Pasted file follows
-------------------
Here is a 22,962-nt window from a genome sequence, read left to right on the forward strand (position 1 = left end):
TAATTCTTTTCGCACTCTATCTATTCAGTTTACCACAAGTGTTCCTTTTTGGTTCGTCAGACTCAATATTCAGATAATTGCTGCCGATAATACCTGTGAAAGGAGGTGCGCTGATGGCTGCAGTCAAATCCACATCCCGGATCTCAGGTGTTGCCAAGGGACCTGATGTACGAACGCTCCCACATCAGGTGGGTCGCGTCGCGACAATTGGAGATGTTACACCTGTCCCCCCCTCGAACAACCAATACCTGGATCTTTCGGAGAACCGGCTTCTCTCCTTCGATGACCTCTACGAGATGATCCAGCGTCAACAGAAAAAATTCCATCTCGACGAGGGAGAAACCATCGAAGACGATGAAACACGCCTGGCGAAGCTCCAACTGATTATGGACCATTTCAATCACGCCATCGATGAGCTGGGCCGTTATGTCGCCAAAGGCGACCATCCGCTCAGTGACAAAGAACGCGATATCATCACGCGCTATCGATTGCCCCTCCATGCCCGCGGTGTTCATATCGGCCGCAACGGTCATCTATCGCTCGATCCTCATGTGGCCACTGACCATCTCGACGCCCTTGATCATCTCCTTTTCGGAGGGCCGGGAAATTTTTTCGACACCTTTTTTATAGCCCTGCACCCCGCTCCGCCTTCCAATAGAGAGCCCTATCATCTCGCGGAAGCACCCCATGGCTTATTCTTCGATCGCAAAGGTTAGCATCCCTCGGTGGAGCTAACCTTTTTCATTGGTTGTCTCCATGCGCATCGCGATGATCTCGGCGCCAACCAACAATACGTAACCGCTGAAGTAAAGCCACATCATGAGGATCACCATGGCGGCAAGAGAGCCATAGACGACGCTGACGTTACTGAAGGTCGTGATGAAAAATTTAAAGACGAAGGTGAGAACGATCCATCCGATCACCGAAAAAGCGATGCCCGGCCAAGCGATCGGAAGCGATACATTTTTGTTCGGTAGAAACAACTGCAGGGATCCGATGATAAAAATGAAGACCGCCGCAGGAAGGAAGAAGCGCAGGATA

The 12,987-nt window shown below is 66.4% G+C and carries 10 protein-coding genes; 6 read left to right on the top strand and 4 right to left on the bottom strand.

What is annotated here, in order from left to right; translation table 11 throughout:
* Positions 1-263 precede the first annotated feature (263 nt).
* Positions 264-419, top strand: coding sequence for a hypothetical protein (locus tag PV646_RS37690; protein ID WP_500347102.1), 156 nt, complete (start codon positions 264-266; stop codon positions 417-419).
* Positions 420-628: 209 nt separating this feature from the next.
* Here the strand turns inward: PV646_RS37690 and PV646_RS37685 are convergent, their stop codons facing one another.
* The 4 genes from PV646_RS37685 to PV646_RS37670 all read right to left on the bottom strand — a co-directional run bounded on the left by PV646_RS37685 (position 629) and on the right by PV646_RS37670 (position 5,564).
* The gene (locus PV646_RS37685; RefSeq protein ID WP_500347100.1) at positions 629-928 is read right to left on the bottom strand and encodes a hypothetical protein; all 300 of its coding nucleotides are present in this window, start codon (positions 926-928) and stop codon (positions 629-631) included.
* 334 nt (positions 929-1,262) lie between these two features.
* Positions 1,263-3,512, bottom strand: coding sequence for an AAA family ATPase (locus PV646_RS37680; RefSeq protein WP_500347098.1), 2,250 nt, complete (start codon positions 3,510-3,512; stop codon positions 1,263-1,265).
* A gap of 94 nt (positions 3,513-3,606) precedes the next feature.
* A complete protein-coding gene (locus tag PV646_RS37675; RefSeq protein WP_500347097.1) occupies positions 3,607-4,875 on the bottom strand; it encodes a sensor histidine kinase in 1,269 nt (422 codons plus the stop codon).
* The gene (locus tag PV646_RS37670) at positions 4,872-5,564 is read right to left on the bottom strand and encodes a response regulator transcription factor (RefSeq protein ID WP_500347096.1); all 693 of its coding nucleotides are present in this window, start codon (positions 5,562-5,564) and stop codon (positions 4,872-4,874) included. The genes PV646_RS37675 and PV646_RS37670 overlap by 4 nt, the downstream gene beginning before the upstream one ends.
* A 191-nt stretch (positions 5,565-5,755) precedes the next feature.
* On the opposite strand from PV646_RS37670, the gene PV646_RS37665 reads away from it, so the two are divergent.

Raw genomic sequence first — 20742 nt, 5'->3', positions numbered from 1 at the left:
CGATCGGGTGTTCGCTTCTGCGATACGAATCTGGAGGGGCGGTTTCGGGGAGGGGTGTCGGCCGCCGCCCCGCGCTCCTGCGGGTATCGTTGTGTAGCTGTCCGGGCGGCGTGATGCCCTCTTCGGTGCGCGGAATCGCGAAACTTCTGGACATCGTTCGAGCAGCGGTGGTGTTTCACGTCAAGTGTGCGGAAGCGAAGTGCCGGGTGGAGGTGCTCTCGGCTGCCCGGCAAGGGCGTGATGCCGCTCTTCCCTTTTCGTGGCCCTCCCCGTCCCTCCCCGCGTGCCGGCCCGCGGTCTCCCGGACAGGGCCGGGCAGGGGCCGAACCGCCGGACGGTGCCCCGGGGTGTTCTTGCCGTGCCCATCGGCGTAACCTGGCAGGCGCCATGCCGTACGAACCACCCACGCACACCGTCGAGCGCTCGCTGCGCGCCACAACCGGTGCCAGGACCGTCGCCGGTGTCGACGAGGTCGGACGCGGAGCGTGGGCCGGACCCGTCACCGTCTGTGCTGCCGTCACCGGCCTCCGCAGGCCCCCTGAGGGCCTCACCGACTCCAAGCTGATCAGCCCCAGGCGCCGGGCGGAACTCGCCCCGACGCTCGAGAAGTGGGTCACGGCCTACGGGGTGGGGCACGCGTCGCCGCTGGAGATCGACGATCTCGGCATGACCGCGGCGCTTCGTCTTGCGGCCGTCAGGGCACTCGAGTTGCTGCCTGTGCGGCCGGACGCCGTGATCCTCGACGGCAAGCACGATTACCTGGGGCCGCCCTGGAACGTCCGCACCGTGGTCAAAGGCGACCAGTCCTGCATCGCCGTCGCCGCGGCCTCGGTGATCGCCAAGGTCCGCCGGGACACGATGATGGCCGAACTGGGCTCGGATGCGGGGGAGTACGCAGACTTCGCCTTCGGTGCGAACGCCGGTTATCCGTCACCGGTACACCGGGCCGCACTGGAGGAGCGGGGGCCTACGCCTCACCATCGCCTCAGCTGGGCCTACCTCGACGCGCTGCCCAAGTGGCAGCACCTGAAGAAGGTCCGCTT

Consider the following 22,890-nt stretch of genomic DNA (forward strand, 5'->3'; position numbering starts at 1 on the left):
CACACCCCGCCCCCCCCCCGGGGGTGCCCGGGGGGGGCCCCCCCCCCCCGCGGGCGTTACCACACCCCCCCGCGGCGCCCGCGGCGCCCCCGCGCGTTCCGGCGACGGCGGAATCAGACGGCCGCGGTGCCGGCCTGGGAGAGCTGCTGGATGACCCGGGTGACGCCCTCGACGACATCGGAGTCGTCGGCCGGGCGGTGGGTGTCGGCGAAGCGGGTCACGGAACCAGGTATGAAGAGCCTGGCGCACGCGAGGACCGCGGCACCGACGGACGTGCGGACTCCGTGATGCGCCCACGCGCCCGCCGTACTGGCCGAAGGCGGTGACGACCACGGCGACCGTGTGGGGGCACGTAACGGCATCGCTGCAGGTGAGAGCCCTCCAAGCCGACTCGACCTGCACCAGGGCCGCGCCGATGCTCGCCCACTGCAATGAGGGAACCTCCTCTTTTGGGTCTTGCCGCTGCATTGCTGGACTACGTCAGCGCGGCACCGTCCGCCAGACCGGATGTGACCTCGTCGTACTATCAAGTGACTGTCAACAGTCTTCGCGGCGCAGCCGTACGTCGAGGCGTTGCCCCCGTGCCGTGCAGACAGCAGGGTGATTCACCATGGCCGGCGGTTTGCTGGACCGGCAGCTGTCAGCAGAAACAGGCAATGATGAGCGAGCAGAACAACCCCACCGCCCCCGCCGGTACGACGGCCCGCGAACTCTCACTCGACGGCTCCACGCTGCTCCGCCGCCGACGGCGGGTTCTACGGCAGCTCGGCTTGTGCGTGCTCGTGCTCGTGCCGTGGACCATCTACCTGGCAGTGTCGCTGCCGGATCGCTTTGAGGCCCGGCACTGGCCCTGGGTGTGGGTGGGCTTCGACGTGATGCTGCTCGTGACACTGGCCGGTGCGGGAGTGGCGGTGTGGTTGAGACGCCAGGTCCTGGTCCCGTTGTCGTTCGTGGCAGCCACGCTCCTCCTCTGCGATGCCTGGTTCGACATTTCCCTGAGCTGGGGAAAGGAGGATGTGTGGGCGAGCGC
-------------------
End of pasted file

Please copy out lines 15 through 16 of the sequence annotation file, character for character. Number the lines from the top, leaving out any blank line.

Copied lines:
* The gene (locus tag PV646_RS37670) at positions 4,872-5,564 is read right to left on the bottom strand and encodes a response regulator transcription factor (RefSeq protein ID WP_500347096.1); all 693 of its coding nucleotides are present in this window, start codon (positions 5,562-5,564) and stop codon (positions 4,872-4,874) included. The genes PV646_RS37675 and PV646_RS37670 overlap by 4 nt, the downstream gene beginning before the upstream one ends.
* A 191-nt stretch (positions 5,565-5,755) precedes the next feature.